Lending slows as house price optimism drops
The bank’s housing market confidence tracker found that while the average house price grew 2% to £193,130 in January just 52% of consumers expect further growth in the coming year.
This is the most pessimistic result since June 2013 and down from the 62% recorded in the previous survey.
Halifax pointed to the decision of the Bank of England’s monetary policy committee to keep interest rates at 0.5%, despite the economy growing 2.6% in the last year, as an example of the lack of confidence in the market going forward.
Craig McKinlay, mortgages director at Halifax, said lending had hit a traditional lull over the Christmas period and that confidence should rise as the year goes on.
“More than half of consumers still believe house prices will be higher than they are now in a year’s time; however optimism has continued to weaken,” he said.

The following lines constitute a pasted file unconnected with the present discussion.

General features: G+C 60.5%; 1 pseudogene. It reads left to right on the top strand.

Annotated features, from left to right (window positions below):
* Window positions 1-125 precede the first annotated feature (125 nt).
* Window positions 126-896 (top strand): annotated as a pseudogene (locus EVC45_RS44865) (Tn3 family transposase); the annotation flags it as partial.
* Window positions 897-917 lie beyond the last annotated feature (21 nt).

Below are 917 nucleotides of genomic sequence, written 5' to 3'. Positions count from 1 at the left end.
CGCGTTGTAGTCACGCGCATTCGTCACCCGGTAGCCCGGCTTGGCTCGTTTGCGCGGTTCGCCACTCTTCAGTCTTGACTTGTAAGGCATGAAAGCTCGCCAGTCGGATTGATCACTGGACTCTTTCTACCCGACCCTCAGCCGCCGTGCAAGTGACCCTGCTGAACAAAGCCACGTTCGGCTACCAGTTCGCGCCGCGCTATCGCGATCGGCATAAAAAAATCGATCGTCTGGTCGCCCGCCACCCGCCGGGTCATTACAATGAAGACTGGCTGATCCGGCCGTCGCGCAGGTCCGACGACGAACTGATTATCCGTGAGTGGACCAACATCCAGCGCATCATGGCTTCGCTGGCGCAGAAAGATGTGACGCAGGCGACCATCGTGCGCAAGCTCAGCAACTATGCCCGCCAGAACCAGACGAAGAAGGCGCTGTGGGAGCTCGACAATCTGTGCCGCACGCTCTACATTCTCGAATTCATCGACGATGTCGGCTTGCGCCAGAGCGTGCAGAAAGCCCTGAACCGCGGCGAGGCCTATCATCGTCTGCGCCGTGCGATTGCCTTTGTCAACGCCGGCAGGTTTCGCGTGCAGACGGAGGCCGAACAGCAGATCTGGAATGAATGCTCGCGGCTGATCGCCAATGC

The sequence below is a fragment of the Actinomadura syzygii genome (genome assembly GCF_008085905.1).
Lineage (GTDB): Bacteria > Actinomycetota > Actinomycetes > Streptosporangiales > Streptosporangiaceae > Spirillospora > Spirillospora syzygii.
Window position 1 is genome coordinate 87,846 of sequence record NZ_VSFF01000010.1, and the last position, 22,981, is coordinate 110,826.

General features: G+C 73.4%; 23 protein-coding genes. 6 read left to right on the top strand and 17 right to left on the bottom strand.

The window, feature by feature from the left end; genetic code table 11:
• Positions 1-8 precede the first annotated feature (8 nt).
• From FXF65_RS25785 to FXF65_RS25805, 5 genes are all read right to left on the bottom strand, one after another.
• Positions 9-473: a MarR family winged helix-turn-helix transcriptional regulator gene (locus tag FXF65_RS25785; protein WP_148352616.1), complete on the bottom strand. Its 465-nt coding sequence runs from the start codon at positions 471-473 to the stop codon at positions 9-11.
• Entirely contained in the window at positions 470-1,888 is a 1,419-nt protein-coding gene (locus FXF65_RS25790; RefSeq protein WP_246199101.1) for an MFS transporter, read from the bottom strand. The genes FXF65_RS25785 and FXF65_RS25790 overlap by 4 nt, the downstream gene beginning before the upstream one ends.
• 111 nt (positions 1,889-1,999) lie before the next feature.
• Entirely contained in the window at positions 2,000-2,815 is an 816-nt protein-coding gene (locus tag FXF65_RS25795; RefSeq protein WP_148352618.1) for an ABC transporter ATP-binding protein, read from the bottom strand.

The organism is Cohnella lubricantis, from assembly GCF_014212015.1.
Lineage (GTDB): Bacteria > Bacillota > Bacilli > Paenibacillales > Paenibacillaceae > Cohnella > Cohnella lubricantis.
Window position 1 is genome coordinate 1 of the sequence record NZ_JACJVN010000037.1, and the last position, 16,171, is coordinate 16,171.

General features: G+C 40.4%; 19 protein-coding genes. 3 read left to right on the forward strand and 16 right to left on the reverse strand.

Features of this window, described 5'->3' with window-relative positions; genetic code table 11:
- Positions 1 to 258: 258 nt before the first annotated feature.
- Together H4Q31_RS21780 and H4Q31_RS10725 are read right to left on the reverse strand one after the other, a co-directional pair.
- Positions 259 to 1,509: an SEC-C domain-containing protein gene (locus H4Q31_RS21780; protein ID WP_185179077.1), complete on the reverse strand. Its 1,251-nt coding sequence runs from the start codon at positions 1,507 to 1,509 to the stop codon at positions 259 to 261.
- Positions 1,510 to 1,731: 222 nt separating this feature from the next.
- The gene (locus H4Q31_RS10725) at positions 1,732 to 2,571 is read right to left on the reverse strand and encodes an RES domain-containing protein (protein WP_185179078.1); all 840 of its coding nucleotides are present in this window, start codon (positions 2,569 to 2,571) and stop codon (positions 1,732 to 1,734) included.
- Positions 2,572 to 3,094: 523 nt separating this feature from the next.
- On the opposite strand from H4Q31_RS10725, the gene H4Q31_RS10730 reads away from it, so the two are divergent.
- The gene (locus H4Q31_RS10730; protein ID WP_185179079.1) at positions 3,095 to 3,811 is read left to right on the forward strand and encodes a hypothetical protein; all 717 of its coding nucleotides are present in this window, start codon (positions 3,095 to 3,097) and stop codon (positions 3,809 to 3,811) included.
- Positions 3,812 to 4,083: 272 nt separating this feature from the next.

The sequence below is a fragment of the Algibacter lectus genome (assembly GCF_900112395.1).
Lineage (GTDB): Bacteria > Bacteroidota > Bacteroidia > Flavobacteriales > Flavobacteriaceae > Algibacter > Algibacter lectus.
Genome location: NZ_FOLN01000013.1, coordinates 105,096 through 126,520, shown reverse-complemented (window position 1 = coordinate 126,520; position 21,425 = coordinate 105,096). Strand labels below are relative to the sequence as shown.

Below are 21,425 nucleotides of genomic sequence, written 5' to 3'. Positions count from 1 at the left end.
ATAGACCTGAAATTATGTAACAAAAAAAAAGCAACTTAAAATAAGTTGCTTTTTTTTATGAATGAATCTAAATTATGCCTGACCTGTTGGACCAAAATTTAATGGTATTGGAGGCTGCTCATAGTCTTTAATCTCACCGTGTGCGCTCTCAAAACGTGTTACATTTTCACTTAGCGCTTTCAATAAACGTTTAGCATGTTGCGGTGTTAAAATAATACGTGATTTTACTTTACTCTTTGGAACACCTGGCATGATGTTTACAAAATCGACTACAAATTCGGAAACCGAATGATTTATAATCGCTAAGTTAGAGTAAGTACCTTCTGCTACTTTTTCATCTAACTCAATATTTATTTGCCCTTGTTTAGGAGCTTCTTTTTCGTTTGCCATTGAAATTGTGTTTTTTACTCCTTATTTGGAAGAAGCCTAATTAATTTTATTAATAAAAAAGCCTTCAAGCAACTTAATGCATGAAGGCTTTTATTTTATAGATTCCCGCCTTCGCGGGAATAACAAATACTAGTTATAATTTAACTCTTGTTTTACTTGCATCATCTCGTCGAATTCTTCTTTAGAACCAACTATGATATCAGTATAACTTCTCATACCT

“Despite this the fundamentals remain in place and we’re now seeing a return to the seasonal trend for house price activity. Traditionally, a slow start builds to the summer before another lull and then a further period of increase followed by a gradual easing at the end of the year.
“Of more concern are the figures from the DCLG showing a slowdown in the number of new homes being built. It’s widely acknowledged that the UK needs an increase in the amount of new housing being built. The Lloyds Banking Group Commission on Housing targeted 2 to 2.5 million new homes built by 2025 new homes to be built before 2025. If we are to address demand the increase in new homes coming onto the market needs to be sustainable.”